Even prior to the events of 15 August, the humanitarian situation in Afghanistan was one of the worst in the world. By the mid-year mark, nearly half of the population – some 18.4 million people – were already in need of humanitarian and protection assistance in 2021. One in three Afghans were facing crisis or emergency levels of food insecurity and more than half of all children under-five were expected to face acute malnutrition. Protection and safety risks to civilians, particularly women, children and people with a disability, were also reaching record highs. Four decades of war have left Afghanistan with one of the world’s highest per capita populations of people with disabilities – including both physical and psychosocial disabilities – with 79 per cent of adults and 17 per cent of children believed to live with some form of disability according to analysis by the Asia Foundation. Mobilising resources to ensure that people with disabilities, including survivors of incidents involving explosive remnants of war, have access to resources and services they need to live in dignity and to be able to enjoy meaningful participation within their communities/society has never been more critical.
The sharp increase in hostilities across the country also severely impacted health facilities and health personnel, and further stretched thin resources responding to the increased health needs – including needs fuelled by new COVID-19 variants.
Direct and indirect attacks against schools coupled with COVID-19 preventative measures disrupted critical education windows – key for children’s development and trauma coping – for a staggering 9.3 million children. As of 15 September, conflict has already forced more than 634,000 people to flee their homes so far this year. Despite rising insecurity, a record 890,000 undocumented Afghans were deported or had returned from neighbouring countries since January.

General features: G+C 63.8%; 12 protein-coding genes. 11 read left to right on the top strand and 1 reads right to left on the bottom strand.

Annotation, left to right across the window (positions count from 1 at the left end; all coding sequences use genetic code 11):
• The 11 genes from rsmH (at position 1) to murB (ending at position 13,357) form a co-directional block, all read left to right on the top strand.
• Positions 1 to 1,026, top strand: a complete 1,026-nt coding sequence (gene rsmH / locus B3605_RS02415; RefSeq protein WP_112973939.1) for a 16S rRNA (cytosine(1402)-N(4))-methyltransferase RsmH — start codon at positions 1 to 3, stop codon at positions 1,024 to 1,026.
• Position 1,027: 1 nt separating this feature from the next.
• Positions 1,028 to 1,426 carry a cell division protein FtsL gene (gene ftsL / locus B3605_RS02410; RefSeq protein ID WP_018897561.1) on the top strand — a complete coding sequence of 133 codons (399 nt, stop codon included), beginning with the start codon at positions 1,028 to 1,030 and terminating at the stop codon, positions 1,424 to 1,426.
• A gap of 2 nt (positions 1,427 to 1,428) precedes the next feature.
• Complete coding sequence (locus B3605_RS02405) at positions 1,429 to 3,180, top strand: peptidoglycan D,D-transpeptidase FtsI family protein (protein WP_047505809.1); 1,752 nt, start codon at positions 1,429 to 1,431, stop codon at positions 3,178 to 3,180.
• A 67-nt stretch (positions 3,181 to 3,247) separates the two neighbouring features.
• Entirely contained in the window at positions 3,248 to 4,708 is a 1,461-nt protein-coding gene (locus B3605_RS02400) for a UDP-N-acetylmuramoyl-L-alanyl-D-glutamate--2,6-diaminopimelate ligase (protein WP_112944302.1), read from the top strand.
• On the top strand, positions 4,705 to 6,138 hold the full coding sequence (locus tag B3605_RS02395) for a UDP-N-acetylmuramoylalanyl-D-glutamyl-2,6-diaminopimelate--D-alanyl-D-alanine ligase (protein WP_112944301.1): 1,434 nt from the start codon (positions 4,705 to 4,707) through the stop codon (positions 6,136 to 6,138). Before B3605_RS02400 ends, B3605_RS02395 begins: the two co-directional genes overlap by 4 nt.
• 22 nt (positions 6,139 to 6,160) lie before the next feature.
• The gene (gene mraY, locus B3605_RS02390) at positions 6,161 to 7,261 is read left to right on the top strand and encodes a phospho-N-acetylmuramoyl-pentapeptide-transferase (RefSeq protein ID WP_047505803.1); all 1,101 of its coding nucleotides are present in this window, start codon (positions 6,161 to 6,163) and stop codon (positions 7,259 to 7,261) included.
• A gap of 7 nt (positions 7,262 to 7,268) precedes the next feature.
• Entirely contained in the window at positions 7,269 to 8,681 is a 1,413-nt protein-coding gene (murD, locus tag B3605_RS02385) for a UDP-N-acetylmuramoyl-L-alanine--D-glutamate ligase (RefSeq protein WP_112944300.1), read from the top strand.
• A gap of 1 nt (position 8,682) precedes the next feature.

Afghanistan is also facing its second drought in four years. Unlike the last drought that was relatively localised in the western region, the current drought is impacting one third of the country. This will deplete many people’s financial and asset reserves as they struggle to cope. Already, poor households have taken on catastrophic levels of debt. Many continue to rely on dangerous coping mechanisms to survive, including child labour, early and forced marriage, and risky irregular migration, and are taking on heightened protection risks as a result.
The recent leadership transitions in the country and unfolding implications on basic services, financial systems and markets has led to a further deterioration of the situation for vulnerable people. While the full impact of recent events will take more time to manifest, aid organisations have already witnessed a dangerous deepening of humanitarian need amongst a greater number of people. While all population groups across the country have been impacted, the consequences for women and girls have been most immediately felt.
To respond to deepening humanitarian need and acute protection risks, the Inter Cluster Coordination Team (ICCT) has developed a multi-sector plan which details a four-month (September-December 2021) strategic response to the current crisis. The plan draws largely on unmet needs detailed in the 2021 HRP (Humanitarian Response Plan) while also incorporating new emerging needs, as they are currently understood.
- UN Office for the Coordination of Humanitarian Affairs
- To learn more about OCHA's activities, please visit https://www.unocha.org/.